So far we’ve looked at the first two of our 5 Ps for productive planning. If you haven’t read parts 1, Pray about the Upcoming Session and 2, Prepare your Heart for the Session be sure to read those posts to catch up. Let’s jump in with phase 3:
Plan the Session
After you’ve become familiar with the Bible story and key ideas and sifted through the activities for the ones you believe will work with your group, move on to choosing the activities you will use and in which order you will do them. If you’ve starred any activities, start by going back to those first. Note: curriculum will often have a suggested order for activities and flow, but don’t feel obligated to follow that flow if it doesn’t fit your church schedule or if you believe another flow of activities will work better for your group.
Pro Tip: Don’t forget “early arrival” activities. Teaching begins when the first child arrives. Try to have meaningful ways for kids to be engaged as soon as they enter your room.
Also, consider transitions from activity to activity. Having a plan for how you move from one activity to another will put you at ease during the session. Consider the timing of each activity within the session. The big idea here: Don’t leave these to chance. Have a plan before your session begins.
If possible, use this phase of preparation to gather and organize any needed supplies or, at least, make a plan for when you will gather supplies. It may be to gather supplies later in the week or arrive early on the day of your session. The point is to go ahead and think about it early so it doesn’t sneak up on you later on.
Next, practice telling the Bible story. And practice out loud. I cannot stress the importance of this too much. The Bible story is one of, if not THE most important part of each session, so practice telling the story. The first time you read or tell the story out loud should not be on a Sunday morning in a room full of kids. By spending time practicing telling the Bible story aloud, you will have greater confidence during your session to communicate the truth of Scripture to your kids. In addition, the more you practice telling the story, you will find the best rhythms and tone of voice for different parts of the story.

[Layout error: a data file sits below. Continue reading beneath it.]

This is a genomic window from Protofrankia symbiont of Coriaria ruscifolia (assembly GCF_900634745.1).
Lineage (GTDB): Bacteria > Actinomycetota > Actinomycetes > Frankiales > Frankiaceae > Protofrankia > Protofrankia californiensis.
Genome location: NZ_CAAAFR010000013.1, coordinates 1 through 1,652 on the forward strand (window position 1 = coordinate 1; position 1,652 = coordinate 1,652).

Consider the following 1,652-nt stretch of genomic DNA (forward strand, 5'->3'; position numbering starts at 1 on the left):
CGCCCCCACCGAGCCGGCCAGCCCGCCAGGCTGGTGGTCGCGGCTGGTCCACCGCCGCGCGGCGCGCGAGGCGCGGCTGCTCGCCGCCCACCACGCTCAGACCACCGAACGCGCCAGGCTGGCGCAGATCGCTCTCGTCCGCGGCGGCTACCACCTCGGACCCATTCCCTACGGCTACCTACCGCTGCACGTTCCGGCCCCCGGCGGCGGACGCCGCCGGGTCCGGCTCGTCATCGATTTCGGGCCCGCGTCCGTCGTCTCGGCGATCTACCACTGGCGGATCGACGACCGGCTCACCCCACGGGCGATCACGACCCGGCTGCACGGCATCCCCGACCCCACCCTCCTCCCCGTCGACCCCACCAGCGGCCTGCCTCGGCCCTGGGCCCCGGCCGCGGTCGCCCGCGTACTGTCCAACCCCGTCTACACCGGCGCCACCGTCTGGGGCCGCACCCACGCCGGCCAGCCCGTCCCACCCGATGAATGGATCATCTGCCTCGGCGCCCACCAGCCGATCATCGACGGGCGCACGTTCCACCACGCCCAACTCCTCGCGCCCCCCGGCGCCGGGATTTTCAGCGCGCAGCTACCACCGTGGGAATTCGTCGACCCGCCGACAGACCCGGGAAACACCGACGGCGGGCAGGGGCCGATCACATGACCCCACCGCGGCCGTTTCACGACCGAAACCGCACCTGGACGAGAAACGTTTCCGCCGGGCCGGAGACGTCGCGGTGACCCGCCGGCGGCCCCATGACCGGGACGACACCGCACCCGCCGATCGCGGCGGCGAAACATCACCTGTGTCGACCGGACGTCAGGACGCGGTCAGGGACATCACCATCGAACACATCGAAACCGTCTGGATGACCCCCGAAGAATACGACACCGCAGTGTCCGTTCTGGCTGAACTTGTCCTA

I know it can be awkward. But practice. Practice while looking in a mirror. Practice sitting in your car on a lunch break at work. Practice telling the Bible story to your spouse, grandkids, or the cat. Just verbalize it and practice. Then, during your session with a group of onlooking kids, you will be more comfortable and your passion for God’s Word will be more clearly heard through the clarity of your storytelling.
Finally, plan follow-up. Follow-up with attendees, parents, visitors, and absentees. More on this later, but if at all possible, lead out on follow-up. Relationships built through activities and reading the Bible together will be a great avenue for meaningful gospel conversations. The kids we serve find deeper appreciation, even if they don’t know how to communicate it if we as their teachers take ownership of follow up instead of leaving that to paid church staff.
Come back tomorrow for the next “P” for productive planning.
Jeremy Carroll is the team leader for LifeWay Kids Discipleship Resources. Before coming to LifeWay, he has been active in local church ministry for nearly 20 years in TN, TX, and AL. Jeremy earned a Master of Arts in Christian Education from Southwestern Baptist Theological Seminary. A Middle Tennessee native, he and his family live in Murfreesboro, TN.